Develop an organizational system that works for your team. Each attorney and each case needs a different organizational structure to have necessary materials easily available at trial. Sometimes organizing exhibits in binders by witness or by subject matter can quickly help you find what you need. At other times, one copy organized by exhibit number will suffice. Have a conversation with the other attorneys in your trial team and prepare your strategy for organizing paper copies of materials well before you set foot in the courtroom. Did a discovery dispute occur in the case that may impact the presentation of evidence at trial? If so, you may want to have on hand paper copies of key pieces of correspondence. Did background research on the opposing side’s star witness reveal impeachment material? Perhaps you need a binder or folder of materials dedicated just to impeaching that witness. Thinking through key issues and sub-issues will help you develop an organizational system that will leave all necessary documents right at your fingertips.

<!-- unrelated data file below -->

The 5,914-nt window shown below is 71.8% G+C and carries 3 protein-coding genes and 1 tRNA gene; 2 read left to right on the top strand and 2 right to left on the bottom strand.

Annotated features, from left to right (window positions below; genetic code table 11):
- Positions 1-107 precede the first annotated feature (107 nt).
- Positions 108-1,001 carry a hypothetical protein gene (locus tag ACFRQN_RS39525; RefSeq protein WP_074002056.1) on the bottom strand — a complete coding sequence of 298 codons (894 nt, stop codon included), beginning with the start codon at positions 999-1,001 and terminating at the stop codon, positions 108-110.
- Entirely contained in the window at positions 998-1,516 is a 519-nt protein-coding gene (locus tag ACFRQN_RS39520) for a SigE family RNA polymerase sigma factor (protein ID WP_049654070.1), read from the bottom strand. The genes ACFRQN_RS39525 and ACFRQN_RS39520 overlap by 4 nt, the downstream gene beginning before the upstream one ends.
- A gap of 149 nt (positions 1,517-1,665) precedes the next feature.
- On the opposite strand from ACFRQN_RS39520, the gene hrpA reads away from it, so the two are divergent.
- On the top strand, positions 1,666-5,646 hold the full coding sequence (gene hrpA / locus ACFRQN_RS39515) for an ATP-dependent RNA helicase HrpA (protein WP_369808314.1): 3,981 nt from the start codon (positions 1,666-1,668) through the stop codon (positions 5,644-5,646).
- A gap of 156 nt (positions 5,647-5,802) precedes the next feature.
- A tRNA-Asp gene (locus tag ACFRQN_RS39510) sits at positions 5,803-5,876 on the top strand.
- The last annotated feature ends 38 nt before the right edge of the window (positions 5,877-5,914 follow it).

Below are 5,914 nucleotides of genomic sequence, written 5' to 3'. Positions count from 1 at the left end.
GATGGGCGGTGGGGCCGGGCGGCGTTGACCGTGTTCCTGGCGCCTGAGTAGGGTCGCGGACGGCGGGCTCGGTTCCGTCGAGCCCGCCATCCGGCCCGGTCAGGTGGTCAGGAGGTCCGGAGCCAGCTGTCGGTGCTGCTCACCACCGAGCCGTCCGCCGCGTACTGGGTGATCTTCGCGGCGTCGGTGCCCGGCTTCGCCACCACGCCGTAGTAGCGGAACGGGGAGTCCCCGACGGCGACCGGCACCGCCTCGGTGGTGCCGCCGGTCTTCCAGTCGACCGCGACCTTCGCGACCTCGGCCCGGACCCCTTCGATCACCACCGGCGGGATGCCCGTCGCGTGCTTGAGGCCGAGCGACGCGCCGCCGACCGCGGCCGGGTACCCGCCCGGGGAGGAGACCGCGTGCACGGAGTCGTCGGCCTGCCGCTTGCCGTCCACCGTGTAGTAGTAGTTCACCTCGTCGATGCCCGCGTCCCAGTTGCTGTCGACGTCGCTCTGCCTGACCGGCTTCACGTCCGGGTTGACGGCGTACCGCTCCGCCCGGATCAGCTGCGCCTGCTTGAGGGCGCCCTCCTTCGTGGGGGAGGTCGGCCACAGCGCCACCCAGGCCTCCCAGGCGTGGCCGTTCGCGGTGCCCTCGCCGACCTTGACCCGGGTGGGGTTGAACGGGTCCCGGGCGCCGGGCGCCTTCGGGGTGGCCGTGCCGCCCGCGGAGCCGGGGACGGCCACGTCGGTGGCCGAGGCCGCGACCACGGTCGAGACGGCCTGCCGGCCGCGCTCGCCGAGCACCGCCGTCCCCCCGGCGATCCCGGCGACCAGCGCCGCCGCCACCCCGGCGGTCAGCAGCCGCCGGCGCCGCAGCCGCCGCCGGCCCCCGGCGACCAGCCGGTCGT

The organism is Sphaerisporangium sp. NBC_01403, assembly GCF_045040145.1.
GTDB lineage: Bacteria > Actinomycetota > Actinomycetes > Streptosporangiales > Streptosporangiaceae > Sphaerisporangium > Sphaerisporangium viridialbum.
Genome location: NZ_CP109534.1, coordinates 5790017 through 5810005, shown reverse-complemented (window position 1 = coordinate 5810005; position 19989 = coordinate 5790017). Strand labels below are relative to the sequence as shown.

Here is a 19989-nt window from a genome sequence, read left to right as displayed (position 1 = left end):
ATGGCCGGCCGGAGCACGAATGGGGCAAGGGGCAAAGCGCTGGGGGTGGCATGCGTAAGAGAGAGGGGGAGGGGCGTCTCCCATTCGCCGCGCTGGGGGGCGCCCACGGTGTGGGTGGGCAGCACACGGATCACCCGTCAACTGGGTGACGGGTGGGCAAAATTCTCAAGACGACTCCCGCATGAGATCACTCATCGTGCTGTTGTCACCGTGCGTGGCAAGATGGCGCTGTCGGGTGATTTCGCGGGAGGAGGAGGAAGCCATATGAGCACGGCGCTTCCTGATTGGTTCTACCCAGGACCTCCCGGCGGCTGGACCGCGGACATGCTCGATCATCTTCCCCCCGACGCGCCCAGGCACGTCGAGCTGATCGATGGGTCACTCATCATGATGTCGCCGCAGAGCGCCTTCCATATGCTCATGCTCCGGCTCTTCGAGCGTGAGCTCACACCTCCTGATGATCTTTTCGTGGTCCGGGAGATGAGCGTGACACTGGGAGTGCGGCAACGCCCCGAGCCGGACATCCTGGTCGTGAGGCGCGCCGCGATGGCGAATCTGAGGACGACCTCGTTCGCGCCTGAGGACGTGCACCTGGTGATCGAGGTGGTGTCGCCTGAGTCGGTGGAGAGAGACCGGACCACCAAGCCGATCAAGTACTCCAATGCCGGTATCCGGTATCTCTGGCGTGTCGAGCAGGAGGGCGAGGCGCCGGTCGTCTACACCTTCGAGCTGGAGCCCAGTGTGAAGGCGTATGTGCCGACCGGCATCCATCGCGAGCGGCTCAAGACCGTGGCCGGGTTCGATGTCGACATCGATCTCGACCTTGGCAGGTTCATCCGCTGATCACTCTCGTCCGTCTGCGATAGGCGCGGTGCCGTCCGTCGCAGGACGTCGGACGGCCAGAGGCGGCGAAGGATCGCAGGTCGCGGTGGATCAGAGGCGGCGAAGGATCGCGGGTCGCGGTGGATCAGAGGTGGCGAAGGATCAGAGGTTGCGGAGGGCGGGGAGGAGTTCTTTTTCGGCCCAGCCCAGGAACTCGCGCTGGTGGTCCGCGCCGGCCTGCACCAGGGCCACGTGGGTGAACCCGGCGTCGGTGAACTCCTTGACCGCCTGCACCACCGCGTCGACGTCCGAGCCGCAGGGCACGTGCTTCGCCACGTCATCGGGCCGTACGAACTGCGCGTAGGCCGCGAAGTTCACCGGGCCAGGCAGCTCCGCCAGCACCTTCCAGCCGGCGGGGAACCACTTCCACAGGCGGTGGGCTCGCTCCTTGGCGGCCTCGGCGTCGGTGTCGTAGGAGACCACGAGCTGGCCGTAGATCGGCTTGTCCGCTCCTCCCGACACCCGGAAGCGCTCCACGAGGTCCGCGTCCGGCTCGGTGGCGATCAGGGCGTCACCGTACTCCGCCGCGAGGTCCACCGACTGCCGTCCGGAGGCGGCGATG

Remember that versions matter. Before using any document, double-check that you have the correct version. After trial begins, you will want to be using the versions of key documents that have already been marked as exhibits in the trial and admitted into evidence. Before the trial begins, you likely want to use versions of documents that were marked as exhibits in key depositions, and you may need to use versions that have been pre-marked and exchanged with your opponent or submitted to the court as a pretrial submission. Destroy all paper copies of versions that have become irrelevant. If a senior attorney barks at you to get her the agreement of sale that is at the heart of the case, do not just grab the first version that comes to your hand, unless you have ensured that you have readily available the proper version of that document.